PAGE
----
About three months ago, dear readers, I identified and provided my observations on an heretofore unknown element among us. With both NAIA and the newer Clark International air terminals serving more as open gateways, rather than the random traveler’s choke point for entering paradise, I knew that sudden appearances were neither unique nor merely a phenomenon.
I brooded about it for the requisite ticks and tocks of the clock that it merited, then with adult beverage in one hand and delectable cigar in the other, I brushed off my consternation and proceeded to get on with life.
Life during these past three months has been wonderful, fulfilling, and quite busy. There wasn’t much in the way of looking up or looking around that went on. Tax season had started in earnest and, as you well know, your scribe becomes most involved in the spirit and the festivities of this unofficial holiday season.
Business couldn’t be better. A number of you, dear readers, took advantage of my enjoyment – for which I am forever grateful – and sought help with all of the latest twists and turns encased this year in the ever-growing Internal Revenue Code. In short, I was too busy to observe.
Then came Holy Week. Family and friends returning to their “ancestral homes” here in Ilocos Norte. Visitors by the score; old times relived and new ones made. All was right with the world. And then, ……… I observed the world about me another time, and discovered:
They had reappeared. Not the same ones as last time, but a different gaggle of these inscrutable human geese. Once again, my inner harmony and my piece of paradise had been unquieted. I was amongst them once more. Different shapes, sizes, and faces, but the same mannerisms, activities, and prowling I had tried to avoid before.
The 30DP were here. In numbers greater than the “-ber months” and set on cramming every bit of 30DP activity into their month-long break from whatever self-inflicted misery of life away from the islands they had long endured while saving up plane fare.
For you new readers and for those who may have missed that last article, the acronym “30DP” stands for “30-Day Pinoy.”
THIS TIME, IT’S DIFFERENT
Yes, this time around, the presence of so many 30DPs isn’t so earth shattering. I can’t say that I’ve grown accustomed to them and their “Mainland Ways,” but the inner feelings are definitely not the same.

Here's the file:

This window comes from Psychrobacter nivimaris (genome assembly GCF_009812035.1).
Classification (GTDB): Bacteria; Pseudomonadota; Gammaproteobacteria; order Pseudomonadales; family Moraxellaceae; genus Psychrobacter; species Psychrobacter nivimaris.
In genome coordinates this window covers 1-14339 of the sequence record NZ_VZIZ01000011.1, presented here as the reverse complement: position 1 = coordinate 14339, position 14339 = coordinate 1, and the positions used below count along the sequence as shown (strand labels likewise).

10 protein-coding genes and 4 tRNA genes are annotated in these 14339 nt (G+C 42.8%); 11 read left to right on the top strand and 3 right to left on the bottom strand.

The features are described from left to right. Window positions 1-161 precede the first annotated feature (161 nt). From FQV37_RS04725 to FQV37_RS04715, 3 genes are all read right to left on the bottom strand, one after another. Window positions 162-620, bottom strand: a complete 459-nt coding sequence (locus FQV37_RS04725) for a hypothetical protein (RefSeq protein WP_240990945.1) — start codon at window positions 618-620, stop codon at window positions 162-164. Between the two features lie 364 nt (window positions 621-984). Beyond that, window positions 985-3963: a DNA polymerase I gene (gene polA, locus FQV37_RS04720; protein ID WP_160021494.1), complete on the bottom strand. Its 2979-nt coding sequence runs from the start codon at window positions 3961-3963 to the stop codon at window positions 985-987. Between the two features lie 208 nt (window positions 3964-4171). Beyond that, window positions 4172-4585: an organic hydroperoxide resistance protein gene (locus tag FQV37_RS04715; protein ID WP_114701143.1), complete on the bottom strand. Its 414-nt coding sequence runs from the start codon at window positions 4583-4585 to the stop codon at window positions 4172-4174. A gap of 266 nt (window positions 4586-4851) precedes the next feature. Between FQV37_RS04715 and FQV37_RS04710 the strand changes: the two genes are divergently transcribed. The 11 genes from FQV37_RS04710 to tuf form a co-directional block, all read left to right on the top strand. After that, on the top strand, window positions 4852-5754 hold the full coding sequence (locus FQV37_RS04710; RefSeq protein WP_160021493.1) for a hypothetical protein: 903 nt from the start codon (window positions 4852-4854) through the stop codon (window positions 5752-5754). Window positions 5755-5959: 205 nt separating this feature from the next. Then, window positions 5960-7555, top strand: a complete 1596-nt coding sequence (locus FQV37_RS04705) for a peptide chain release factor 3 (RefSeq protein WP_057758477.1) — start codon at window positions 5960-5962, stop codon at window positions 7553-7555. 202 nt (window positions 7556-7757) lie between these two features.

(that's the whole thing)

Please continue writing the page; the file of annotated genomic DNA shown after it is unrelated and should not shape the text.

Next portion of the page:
This time, I feel myself leaning towards pity and compassion for the 30-DP’s plight. I remember my own early ventures to the Philippines. Those wonderful trips to true happiness, rationed out to your eager to return and stay scribe years ago.
Each trip dictated by those insidious Western elements like “available vacation time on the books,” “affordability of airfare for more than just one,” “matching vacation times with Baket ko (Asawa ko) [my Wife] who labored through her own trials as an assistant bank branch manager,” &c.
I now realize that the 30DP is really not that much different from your compassionate scribe all those many years ago. It was a time in my life that I gladly put behind me, once we settled into our annual routine of life here in paradise for 7 months, and existence away from home for the remaining 5.
COULD IT BE?
Could it be that my previous rants were merely the resurfacing of the memories of times in my life that I would have much rather remained buried deep within my psyche; having worked so very diligently to stop their ever seeing the light of day with the best mental blocks that I could manage to erect?
Could it be that the waves of the 30DPs now teeming about have burst the now apparently fragile bailiwicks constructed to keep the past in the past?
Could it be that I realize that “there, but for the Grace of God, goes I?
Yes, that must be the answer. We are kindred spirits, the 30DP and me. I’ve walked the path that they now struggle to complete. I’ve been there, suffered through that, and thank The Almighty, I survived and moved on. How much more the agony must be for those who had to leave paradise in earlier years only to return for teasingly short visits while trying to absorb as much of the environment and happiness they left behind.
I should be ashamed of myself. Too, I should be leading the way. I should serve as an example of their goal in life being achieved, and welcome them for the fleeting moments they have back home.
NOT EVERYTHING IS DIFFERENT
Being a frail human by nature, my relapse may occur at any time after our beloved visitors and Balikbayans depart for their homes away from home. An adult beverage and a delectable cigar are a couple of the perks of making the long sought transition from 30DP to one who finally can call the shots on the when and where one will be.
Before I reach for that glass and pull out my trusty lighter, I wish them well. MABUHAY! And Godspeed in your journey to return home and enjoy paradise with me.